|The truth? The guy in the chair would kick the ass of |
the guy with the gun any day...
2) The film is frequently in danger of being stolen by Dominic Purcell's Davies and Aden Young's Meier. These two work off each other extremely well--and off Statham--that I sort of wish we could see the three of them put together for an real caper flick. As it is, they light up the screen, and their presence is missed in the film's second half.
3) While I understand that the film is based on a non-fiction book recounting events set in 1981, there's no reason why the film needed to be set in 1981. We never get a sense of the film taking place in the past, and the themes and elements contained within are just as pertinent to a modern day story. On top of that, I'm sure the film is so fictionalized that saying it was 'based on a true story' is questionable (thus the 'suggested by the book' credit at the end). Hell, except for the crawl at the beginning and end of the film, I wouldn't have noticed it was a period piece.
|First Stallone, now deNiro...Statham is specializing in |
starring with Ass-Kicking Grampas!
4) Look, I know Yvonne Strahovski is uncommonly tall--you only have to look at the shot of her and Statham kissing to realize this--but she still looks weirdly like a much taller woman squished into the form she's in now. That being said, she does her thankless task as Bryce's Girl admirably and with grace, and it's refreshing to see her act with her natural accent.
5) Once again, the shakey cam is a detriment. Hey, I understand that using shakey cam allows the director to hide the use of stunt doubles, but you don't hire Jason Statham and Clive Owen, two of the most physically capable actors around today, and then blunt our attempts to appreciate their physicality by giving the cameraman a triple cappuccino with added sugar.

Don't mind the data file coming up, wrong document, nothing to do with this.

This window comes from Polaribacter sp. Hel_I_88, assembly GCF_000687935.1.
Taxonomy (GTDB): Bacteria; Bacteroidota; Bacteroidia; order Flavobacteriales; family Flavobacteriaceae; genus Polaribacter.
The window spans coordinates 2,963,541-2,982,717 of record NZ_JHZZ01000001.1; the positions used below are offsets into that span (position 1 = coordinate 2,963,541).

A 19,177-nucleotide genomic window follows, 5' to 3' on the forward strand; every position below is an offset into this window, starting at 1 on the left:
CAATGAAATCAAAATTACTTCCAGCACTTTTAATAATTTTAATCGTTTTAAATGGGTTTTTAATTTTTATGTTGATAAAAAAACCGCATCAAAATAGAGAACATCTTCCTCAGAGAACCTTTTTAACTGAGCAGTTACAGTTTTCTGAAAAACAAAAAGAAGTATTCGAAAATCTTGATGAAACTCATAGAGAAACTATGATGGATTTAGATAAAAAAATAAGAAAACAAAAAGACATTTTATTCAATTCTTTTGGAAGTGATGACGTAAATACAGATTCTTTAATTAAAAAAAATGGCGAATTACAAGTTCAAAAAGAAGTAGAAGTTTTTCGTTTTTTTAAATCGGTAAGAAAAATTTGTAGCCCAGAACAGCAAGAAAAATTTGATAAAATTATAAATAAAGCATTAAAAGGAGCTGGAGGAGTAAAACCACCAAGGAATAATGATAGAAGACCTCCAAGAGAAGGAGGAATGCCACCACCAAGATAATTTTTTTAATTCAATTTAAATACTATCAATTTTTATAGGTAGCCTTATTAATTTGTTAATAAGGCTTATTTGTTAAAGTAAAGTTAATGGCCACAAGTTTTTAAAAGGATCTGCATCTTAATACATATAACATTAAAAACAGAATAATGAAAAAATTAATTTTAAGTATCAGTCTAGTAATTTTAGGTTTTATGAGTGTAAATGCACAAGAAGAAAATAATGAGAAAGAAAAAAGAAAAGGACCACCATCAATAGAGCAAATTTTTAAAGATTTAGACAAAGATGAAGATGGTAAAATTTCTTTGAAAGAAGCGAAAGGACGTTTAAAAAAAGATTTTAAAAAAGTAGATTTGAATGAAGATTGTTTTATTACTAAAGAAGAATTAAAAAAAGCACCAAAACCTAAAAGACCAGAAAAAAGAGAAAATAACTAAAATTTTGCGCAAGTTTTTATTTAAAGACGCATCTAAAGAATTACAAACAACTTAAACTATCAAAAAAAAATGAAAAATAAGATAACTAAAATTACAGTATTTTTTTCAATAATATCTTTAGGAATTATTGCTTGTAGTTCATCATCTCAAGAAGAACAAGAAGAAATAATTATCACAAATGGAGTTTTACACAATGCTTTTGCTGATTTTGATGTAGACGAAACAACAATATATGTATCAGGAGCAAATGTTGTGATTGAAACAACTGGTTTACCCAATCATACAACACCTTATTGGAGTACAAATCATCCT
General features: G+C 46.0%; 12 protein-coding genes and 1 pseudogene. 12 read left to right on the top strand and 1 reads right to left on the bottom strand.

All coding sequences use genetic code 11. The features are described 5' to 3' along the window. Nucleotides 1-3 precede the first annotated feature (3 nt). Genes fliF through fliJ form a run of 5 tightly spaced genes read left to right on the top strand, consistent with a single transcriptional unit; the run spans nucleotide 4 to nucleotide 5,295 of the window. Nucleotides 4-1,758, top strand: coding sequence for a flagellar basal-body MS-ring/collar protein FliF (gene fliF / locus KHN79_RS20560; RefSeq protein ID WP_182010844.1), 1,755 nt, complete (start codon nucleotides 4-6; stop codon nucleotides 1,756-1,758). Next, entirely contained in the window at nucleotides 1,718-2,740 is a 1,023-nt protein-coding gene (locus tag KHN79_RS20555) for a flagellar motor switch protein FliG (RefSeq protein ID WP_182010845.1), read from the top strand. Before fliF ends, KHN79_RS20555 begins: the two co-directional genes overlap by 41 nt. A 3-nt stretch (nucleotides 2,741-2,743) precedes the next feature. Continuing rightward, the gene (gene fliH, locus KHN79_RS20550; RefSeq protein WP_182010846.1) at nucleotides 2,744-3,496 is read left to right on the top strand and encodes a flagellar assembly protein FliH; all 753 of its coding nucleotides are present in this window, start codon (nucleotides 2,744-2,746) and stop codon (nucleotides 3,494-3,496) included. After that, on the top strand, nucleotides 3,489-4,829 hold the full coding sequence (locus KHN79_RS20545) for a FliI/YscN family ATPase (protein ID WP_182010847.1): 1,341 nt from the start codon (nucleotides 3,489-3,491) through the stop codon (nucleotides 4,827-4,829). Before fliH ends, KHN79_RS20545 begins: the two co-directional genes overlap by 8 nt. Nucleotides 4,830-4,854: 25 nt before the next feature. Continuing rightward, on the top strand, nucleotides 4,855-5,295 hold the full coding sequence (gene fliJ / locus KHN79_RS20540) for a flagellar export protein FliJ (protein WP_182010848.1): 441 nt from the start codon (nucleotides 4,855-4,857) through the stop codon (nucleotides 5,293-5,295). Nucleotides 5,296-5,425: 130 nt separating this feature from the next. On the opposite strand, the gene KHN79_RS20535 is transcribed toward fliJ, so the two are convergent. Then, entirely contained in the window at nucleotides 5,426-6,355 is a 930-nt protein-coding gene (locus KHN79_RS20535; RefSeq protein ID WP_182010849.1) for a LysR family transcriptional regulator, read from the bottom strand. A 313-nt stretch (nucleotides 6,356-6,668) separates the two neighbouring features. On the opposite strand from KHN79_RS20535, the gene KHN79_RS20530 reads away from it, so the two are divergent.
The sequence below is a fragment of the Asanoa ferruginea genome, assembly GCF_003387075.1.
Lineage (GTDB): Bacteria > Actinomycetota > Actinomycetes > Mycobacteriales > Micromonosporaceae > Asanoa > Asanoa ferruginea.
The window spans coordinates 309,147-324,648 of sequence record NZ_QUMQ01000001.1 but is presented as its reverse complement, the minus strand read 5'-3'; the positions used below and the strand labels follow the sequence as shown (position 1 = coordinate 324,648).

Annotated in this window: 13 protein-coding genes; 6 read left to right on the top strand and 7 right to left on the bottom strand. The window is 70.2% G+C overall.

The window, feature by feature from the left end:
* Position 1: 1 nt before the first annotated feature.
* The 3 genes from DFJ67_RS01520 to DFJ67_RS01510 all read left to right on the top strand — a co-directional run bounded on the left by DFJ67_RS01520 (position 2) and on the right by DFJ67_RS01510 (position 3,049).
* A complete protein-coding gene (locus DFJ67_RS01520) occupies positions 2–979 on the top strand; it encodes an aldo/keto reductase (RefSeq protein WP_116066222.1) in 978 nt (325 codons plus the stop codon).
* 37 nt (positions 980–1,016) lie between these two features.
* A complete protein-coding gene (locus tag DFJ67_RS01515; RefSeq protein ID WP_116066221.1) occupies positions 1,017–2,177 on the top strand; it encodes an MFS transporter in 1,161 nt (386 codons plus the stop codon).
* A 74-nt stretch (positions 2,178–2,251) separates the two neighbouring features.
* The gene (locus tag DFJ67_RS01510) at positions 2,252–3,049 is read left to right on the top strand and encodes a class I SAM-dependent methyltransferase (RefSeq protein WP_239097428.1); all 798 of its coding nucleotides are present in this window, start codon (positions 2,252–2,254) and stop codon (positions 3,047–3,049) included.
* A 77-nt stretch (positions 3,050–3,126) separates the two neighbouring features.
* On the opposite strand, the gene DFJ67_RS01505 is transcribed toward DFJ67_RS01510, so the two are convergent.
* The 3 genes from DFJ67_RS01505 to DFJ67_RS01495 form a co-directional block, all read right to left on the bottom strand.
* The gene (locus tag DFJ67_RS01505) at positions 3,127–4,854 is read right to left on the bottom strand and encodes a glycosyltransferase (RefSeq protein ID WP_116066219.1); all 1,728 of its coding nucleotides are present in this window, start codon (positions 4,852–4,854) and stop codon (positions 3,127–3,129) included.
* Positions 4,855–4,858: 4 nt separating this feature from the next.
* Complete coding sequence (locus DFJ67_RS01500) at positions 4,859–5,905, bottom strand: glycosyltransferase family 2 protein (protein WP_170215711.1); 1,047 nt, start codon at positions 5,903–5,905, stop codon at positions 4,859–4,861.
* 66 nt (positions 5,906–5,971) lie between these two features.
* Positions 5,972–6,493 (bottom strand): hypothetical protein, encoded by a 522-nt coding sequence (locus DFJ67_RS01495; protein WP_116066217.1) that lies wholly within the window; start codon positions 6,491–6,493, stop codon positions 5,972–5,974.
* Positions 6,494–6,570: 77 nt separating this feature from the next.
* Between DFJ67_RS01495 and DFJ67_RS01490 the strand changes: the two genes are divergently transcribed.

6) It's real nice to see that director Gary McKendry allows deNiro a small but effective fight sequence to remind us that at one time he was as physically capable as the other two leads.
7) And speaking of deNiro, I do like that the script from McKendry and Matt Sherring presents his Hunter as someone who is proud of Bryce for walking away. All too often, we get the mentors who try to pull their proteges back in, but McKendry realizes the story is about things other than that.
8) I gotta wonder if the sudden appearance of a third player in this film's intrigue just complicates things needlessly, since that aspect of film disappears just as quickly as it is introduced.
|Jason Statham is about to kick a guy's ass tied to a chair. |
This is why he is Cooler Than You.
9) I also have to wonder if the secret society of S.A.S. agents, The Feathermen, is truly necessary to the plot. We only see them two or three times giving orders to Owen's Spike, boasting about how they control things...and yet, we never see any proof they do. Isn't the concept of 'Mercenaries Vs. S.A.S. Bad Asses' enough to sell your story?
10) And speaking of The Feathermen...this movie is supposedly 'suggested by' a book named The Feathermen, and yet somebody--McKendry, the producers, whoever--decide to pass on that mysterious sounding name for something as relatively generic as Killer Elite? I suspect someone had Peckinpah on their mind after all.
Overall...meh. Nothing to write home about that could've been better.
Back to the Atlas this time, and another show where someone forgot to turn on the projector lamp until it was time for the trailers. Hearing the audio-only soundtrack to the Firstlook and imagining your own visuals does not make it better. Trailers included The Grey (Daniel Craig versus wolves...shrug), Paranormal Activity 3 (double shrug), J. Edgar (which is really intriguing) and The Rum Diary (which I want to see...the prospect of Johnny Depp returning to Hunter S. Thompson at a point in his career prior to the events of Fear and Loathing in Las Vegas without the influence of an outre director like Terry Gilliam is...fascinating).